India’s water crisis deepens as Hyderabad might run out of water, like Chennai
- Hyderabad may not have drinking water in the next 48 days.
- A sluggish monsoon that brought little rainfall in Telangana state, has put Hyderabad at the brink of a
- It could affect its 6.8 million residents.
A sluggish monsoon that brought little rainfall in Telangana state, has put its capital — Hyderabad— at the brink of a water crisis. And, it could affect its 6.8 million residents.
Since July 1, Hyderabad district witnessed 115.1 mm of rainfall. But it is 29% lower than its normal rainfall, said Telangana State Development Planning Society.
“If monsoon plays truant, there is every likelihood of Hyderabad facing water crisis from the second week of September,” said an official to Times Of India.
This will be the second city that will be in trouble after Chennai ran out of water, forcing its government to bring in water using train wagons. All the four reservoirs of Chennai ran dry, leaving its residents scrambling for water to drink.
There are two primary sources of water in Hyderabad — the Nagarjuna Sagar reservoir (River Krishna) and the Yellampalli reservoir (River Godavari). Water levels at both these reservoirs are dangerously low, spreading fears of an acute water crisis.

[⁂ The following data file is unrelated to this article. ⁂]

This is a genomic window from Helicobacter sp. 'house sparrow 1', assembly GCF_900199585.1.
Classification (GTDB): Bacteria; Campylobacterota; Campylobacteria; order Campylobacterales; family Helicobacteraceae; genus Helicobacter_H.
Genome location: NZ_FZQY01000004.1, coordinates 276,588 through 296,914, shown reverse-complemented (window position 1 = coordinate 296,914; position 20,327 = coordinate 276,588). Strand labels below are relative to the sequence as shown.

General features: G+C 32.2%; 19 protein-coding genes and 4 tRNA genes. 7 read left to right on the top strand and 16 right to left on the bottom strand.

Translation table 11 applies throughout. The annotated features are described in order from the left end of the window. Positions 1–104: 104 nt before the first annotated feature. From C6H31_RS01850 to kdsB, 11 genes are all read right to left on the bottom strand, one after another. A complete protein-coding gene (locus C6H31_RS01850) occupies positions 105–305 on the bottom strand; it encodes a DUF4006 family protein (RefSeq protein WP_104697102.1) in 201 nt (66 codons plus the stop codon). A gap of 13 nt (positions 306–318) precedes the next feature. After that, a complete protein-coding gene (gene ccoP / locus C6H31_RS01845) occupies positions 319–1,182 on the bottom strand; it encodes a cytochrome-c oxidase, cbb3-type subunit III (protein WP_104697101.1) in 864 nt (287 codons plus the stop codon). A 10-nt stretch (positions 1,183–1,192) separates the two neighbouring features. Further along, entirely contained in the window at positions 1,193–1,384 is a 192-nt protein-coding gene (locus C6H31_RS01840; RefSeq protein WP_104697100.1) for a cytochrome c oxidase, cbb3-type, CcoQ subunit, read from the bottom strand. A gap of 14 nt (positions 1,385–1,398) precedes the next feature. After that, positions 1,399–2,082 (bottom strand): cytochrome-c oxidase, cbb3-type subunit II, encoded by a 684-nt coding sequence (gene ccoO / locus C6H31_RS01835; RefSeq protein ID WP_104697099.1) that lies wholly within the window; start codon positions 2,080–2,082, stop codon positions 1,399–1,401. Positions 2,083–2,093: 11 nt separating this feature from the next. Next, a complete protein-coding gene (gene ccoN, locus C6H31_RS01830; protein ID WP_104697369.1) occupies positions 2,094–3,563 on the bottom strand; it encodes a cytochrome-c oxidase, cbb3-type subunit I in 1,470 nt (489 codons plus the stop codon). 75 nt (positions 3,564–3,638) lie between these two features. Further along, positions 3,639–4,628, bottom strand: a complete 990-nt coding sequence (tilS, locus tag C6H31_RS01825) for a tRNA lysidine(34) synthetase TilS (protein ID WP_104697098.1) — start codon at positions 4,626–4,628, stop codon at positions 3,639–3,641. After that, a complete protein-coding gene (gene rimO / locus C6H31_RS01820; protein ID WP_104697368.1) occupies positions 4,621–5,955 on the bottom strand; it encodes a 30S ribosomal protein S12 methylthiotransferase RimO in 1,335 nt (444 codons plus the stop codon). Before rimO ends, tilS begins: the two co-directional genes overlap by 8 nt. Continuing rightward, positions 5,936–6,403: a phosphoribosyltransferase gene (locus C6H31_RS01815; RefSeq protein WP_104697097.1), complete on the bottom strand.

In spite of the rains, there isn’t any fresh water from any of the sources including the twin reservoirs of Osman Sagar and Himayat Sagar. The state authorities are hoping that rainfall in the next two-three weeks can restore the situation back to normal.
In case the water level doesn’t rise, the state authorities will have to prepare an emergency action plan that involves pumping out water from reservoirs.
The government think tank NITI Aayog believes that 21 of the country’s major cities will be devoid of groundwater by 2020, affecting 100 million people. It named New Delhi, Bengaluru, Chennai and Hyderabad in its list.
Water has been a cause for stress in the country. While most cities are in want of water, others are facing an excess. Floods in Assam have displaced a million people, and killed eleven as the state continues to face problems.
Experts are calling for privatising water supply as a cost-effective measure that can bring in efficiencies into water management.
“Mumbai loses 25% of its water to leakage and theft. Similarly, 37% of the water leaks out of Bangalore’s pipelines. Politicians and bureaucrats receive water in their own homes, and receive their salaries regardless of how poorly they perform their duties. Not surprisingly, they see no need to improve. an economist wrote in the South China Morning Post.”
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Five years on, India may not even get a chance to solve its on-going water crisis risking hundreds of millions of lives